Wednesday, June 22, 2011

BOOMERS COULD MESS UP THE HOUSING MARKET


Could there be a new trend in housing happening in the US?   

Over the past year I’ve had a couple of people over 70 write me and ask me about modular homes and if they are worth the money.  I always say that in head to head competition with site built homes, modular is better for a couple of reasons.  Things like quality, in-factory inspections, quick delivery and occupancy times and a couple of other things.

But yesterday I got an email that made me stop and think about the future for retired Americans.  The writer asked if any modular factory built houses for two families.  He and his wife have a house that has a small mortgage and they know another couple in the same situation.  Both are empty nesters and friends.

With the economy in the shape it’s in, they are considering moving into a single home, sharing a large kitchen, dining room and laundry area but having separate bedrooms, baths and living rooms.  They would share all costs which would allow each couple to purchase things that they now consider luxuries. 

I told them that they needed to contact a modular home factory, after visiting websites, and ask who the builder was covering their area.  Then they can sit down with the builder and design a home that fits their needs.   

I also told them that they should sit down with a lawyer to work out the details including what would happen if they find they not compatible or if one of them dies.  Details like this are as important as the house design.

They need to sell their homes quickly, take the equity and try to build a home that requires little or no mortgage.  Here is the problem that might be hinder their efforts however.

The oldest of the baby boomers — the generation of 78 million Americans born between 1946 and 1964 — have already turned 65. As the generation continues to age, some warn that there won't be enough Americans around of working age to buy all their houses.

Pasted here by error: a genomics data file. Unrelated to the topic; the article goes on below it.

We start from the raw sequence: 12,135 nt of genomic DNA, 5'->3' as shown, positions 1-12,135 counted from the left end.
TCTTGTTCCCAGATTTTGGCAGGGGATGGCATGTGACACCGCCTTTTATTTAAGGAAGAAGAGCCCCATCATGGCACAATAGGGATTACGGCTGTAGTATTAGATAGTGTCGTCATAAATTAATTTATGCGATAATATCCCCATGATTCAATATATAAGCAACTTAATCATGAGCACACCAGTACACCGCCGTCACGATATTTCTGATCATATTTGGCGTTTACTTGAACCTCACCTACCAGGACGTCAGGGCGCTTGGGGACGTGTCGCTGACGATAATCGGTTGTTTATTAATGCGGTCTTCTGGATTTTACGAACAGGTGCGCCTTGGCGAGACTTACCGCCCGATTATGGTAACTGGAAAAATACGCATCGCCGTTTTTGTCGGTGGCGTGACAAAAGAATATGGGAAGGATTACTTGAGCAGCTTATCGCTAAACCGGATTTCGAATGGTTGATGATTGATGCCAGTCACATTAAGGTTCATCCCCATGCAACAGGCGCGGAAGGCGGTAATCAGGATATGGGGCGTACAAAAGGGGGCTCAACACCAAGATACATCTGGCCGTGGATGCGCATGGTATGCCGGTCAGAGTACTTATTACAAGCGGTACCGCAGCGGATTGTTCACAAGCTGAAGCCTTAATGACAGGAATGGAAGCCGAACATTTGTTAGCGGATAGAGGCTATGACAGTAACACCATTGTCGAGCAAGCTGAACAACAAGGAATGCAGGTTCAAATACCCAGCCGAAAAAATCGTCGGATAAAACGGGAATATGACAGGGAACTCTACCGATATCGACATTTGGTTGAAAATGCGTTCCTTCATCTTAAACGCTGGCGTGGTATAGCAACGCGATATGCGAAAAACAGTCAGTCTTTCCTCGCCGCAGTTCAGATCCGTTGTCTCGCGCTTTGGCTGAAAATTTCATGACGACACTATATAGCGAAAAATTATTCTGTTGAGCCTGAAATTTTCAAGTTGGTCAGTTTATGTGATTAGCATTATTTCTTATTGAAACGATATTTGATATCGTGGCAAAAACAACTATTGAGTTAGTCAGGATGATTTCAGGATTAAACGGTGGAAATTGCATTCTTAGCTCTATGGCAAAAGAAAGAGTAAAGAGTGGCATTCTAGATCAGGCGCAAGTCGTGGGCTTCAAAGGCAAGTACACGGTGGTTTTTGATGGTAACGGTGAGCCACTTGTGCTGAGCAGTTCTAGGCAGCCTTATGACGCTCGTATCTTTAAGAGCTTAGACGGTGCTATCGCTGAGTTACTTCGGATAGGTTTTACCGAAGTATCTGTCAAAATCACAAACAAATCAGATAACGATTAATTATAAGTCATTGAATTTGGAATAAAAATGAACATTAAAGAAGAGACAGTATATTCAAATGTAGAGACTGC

"Older people are a ticking time bomb for the housing market," says Dowell Myers, a demographer at the University of Southern California. "What we've gone through recently could be nothing compared to what we have five years from now. When the boomers start to sell off their houses, there are going to be too many boomers and not enough buyers."

The boomers will not be leaving their homes all at once, suddenly flooding the market. And the housing preferences of younger Americans have yet to be determined.
More traditional factors, such as availability of credit, will ultimately be more important in determining price growth than demographics.

Dual, non-related families living under the same roof might become a reality for us over the next decade.  This could be another opportunity for the modular housing factories.

6 comments:

Anonymous said...

There already is a considerable movement toward this, albeit typically on a larger scale. See http://www.cohousing.org/

Anonymous said...

Older people often times has greay property and knock down homes. This is great for new construction. Every old timer house inmy neighborhood becomes an instant build.

Everything is different from neighborhood to neighborhood.

Dale Beck said...

I have already set several 2 family homes for people in this same situation.

Anonymous said...

WHAT - knock down homes. C'mon anonymous! So now the deal is we tear down our senior citizen's housing so we can have the lot to build on - I DON'T THINK SO!
Didya ever hear of helping those seniors with their property instead of trying to buy it out from under them to build a new home so YOU CAN MAKE TONS OF PROFIT??? Or, are you living in a neighborhood that is a step away from urban renewal? Still, we cannot take away the homes of seniors because we 1) do not like the condition of their home; or 2) want the use of their property to build new homes; or 3) we are just greedy and want ours regardless of how it may hurt others?

Anonymous said...

Knock down homes are not necessarily homes of senior citizens. In our area, we look for boarded up homes and then call the banks and buy the homes cheap and then knock them down and rebuild. You would be surprised by the number of boarded up and abandoned homes in urban areas that make good knock down build up properties.

Modular Home Place said...

What about the "Golden Girls"?